Clothes dryers have a pretty clear mission: Dry your freshly washed clothes. But modern dryers offer a laundry list of features that go well beyond that basic capability.
Don’t, however, attempt to use your dryer to defrost a frozen-solid turkey, as was once attempted by the characters in the Fox sitcom “New Girl.” Hint: It didn’t end well for the turkey, the dryer or the apartment.
Instead, here are several things that a clothes dryer actually can do.
Prevent or minimize wrinkles
No time to iron? Whirlpool notes that you can cut down wrinkles in your clothing by simply using the permanent press setting of your dryer.
Use this setting on synthetic fabrics and natural fibers that wrinkle easily, as it uses medium heat and a cool-down period to keep your clothes from wrinkling.
Refluff a down comforter
A down comforter offers soft and snuggly sleep, but with use, it can deflate and flatten. A dryer can refluff it for you.
If your home dryer isn’t big enough, you might need to head to your nearest laundromat to use one of their industrial-size dryers. Size matters here because you need a dryer big enough to let your dryer freely toss and tumble.
The Company Store suggests tossing in a few wool dryer balls to help the comforter’s filling de-clump. If you don’t own any, a few tennis balls knotted inside clean white socks will also work.
Check the cycles on your dryer — you likely have a “sanitize” cycle, but perhaps you’ve never known when to use it.
It’s especially useful when someone in your family has been sick, and you want to make sure those germs don’t linger in their bedding or clothing. According to GE Appliances, the sanitize cycle reduces certain types of bacteria by 99.8%.
Remove pet allergens
I’m allergic to cats, yet there’s no way my family is giving up our two furry feline members. An article in the journal Asthma and Allergy Proceedings discusses a study in which researchers gathered pet allergens and tested how effective washers and dryers were at removing them from household items.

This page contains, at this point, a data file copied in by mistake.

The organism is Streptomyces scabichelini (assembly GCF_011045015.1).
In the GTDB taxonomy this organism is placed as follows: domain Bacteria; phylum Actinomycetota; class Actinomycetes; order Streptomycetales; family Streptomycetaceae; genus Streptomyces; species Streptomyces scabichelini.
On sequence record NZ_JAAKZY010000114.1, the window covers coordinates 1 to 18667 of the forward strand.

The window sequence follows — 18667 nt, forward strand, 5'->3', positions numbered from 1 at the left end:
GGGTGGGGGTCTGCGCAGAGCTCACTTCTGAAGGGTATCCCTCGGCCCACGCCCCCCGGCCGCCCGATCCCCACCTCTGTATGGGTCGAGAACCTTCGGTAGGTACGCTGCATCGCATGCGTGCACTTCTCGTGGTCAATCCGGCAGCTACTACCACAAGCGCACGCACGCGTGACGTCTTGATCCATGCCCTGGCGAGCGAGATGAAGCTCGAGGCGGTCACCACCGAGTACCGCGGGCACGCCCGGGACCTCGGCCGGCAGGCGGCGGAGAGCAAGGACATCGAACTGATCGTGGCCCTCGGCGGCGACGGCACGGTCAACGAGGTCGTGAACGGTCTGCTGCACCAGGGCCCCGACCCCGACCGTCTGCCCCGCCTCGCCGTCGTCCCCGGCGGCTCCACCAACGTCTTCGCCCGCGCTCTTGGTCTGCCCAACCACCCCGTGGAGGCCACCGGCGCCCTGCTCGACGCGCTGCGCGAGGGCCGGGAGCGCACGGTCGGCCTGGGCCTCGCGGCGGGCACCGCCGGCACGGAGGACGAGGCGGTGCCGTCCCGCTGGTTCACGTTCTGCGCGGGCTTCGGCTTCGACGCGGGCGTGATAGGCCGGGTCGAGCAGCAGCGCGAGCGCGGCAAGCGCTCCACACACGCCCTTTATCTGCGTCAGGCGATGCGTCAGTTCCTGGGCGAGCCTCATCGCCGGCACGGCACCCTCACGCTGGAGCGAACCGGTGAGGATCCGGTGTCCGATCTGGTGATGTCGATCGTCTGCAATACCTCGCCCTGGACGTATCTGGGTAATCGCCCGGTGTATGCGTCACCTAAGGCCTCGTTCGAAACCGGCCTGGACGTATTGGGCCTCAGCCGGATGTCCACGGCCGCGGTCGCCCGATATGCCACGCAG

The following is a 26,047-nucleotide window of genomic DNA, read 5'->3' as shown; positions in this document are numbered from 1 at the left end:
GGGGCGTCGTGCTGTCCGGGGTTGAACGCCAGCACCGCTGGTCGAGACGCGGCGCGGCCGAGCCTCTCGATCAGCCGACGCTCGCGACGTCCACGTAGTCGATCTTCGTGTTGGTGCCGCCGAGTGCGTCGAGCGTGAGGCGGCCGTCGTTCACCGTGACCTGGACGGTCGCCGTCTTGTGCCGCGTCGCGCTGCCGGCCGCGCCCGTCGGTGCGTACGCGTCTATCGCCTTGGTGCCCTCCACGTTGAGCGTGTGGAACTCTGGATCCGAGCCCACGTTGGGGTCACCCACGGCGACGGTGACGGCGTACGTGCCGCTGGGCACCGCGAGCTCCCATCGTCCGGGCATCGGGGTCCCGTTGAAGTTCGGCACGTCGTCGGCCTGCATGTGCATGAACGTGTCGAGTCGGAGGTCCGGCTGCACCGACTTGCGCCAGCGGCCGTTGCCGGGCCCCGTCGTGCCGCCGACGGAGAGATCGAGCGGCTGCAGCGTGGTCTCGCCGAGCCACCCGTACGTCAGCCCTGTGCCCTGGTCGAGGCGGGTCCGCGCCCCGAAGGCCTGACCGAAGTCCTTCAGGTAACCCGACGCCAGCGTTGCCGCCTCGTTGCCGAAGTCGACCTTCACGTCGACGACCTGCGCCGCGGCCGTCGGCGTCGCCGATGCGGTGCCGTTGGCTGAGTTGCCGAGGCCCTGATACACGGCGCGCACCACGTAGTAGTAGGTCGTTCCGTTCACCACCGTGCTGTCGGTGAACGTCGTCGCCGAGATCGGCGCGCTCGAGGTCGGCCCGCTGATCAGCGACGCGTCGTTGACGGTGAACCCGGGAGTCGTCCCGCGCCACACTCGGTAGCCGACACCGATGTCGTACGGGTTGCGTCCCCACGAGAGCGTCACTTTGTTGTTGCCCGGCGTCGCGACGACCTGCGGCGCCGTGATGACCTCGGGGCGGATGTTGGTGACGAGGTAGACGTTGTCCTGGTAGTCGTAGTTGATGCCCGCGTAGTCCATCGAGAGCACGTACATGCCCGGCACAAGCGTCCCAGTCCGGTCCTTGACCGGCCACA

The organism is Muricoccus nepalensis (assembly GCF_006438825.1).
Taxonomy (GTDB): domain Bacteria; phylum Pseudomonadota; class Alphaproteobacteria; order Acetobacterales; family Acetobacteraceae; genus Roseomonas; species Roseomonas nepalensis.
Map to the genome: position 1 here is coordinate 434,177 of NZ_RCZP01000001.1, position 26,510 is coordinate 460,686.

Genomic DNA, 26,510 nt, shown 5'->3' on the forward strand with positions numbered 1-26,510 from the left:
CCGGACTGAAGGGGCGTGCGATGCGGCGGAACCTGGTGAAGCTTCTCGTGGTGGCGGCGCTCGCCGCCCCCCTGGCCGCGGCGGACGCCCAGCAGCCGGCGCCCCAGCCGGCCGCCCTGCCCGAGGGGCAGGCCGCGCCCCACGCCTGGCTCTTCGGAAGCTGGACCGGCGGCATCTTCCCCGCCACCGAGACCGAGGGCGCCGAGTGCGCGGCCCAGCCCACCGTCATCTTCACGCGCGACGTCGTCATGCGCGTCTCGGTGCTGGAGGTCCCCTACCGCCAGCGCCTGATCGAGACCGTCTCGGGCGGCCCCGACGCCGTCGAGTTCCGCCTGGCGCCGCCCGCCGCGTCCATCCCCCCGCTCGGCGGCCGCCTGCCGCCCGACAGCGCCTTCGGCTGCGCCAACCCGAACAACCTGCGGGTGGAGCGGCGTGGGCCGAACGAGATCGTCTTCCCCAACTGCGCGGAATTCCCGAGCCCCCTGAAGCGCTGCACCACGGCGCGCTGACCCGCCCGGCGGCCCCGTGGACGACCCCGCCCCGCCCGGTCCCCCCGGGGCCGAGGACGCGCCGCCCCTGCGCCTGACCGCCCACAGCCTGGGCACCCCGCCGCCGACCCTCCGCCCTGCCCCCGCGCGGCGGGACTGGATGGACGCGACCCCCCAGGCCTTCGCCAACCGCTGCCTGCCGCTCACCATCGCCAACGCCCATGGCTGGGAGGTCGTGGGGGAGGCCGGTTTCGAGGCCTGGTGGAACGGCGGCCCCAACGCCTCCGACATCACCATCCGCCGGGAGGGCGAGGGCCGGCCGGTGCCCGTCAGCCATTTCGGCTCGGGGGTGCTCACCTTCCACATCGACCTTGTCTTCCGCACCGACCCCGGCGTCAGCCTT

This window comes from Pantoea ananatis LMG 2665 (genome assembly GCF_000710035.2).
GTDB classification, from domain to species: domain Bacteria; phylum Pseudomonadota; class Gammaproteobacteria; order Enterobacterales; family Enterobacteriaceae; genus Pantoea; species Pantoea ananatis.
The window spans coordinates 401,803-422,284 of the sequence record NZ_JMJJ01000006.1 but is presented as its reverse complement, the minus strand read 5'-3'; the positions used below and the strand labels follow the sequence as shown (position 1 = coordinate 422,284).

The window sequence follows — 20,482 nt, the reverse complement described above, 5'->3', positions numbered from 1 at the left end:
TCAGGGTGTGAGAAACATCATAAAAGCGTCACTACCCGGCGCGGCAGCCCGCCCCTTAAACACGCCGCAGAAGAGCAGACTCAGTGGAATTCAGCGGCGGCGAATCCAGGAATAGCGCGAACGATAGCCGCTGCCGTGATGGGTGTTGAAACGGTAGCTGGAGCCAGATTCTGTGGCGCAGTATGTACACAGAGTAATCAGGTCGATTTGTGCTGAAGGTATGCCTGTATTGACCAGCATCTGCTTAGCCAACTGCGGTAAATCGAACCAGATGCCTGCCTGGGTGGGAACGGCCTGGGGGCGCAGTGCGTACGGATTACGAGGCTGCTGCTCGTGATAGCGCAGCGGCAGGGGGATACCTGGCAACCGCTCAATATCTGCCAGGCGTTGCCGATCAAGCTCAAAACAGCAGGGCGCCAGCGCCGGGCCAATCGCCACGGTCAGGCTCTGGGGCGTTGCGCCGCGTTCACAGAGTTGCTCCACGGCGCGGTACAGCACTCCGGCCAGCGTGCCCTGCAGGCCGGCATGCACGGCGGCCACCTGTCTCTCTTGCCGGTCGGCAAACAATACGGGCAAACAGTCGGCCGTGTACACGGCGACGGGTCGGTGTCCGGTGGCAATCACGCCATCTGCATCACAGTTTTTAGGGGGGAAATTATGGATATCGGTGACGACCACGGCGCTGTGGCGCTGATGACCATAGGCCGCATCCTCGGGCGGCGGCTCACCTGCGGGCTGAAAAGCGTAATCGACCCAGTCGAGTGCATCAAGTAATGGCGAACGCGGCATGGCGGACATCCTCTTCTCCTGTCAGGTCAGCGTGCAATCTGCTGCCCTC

Paw-some news: The study found that cleaning items in a washing machine with detergent helped remove most pet allergens from fabrics. And if washing is difficult for a specific case, using just a dryer can be an alternative choice (though for some reason, it works better for dog allergens than cat).
Just the thought of a bedbug infestation can create nightmares. The nasty little pests feed on human blood, and can live inside your mattress, pillows, blankets and clothing. Experts at the University of Minnesota’s Department of Entomology, however, have an answer.
The university recommends washing and drying your clothing and bedding items to rid yourself of bedbugs, noting that while washing gets some of them, it’s the heat of your dryer that kills off the rest. Use the hottest dryer temperature your clothes can stand. If the clothes aren’t dirty, just buggy, give them 30 minutes in the dryer on high heat.
Dry your shoes quietly
Sports, camping and hiking can mean your tennis shoes end up a muddy mess. Once you’ve washed them, you may want to use the dryer to get them back in wearing rotation.
But unlike clothes, shoes are solid, and they’ll bang around in your dryer like someone’s giving a drum solo in there. One way to avoid this is to use a dryer rack – your dryer might have come with one, or you can purchase it separately.
Shoe company Nike advises using low heat, so as not to damage your shoes. And if you don’t have a rack, Nike suggests suspending the shoes inside the dryer by closing the door on their shoelaces, or tying them together and putting them in a mesh bag for drying.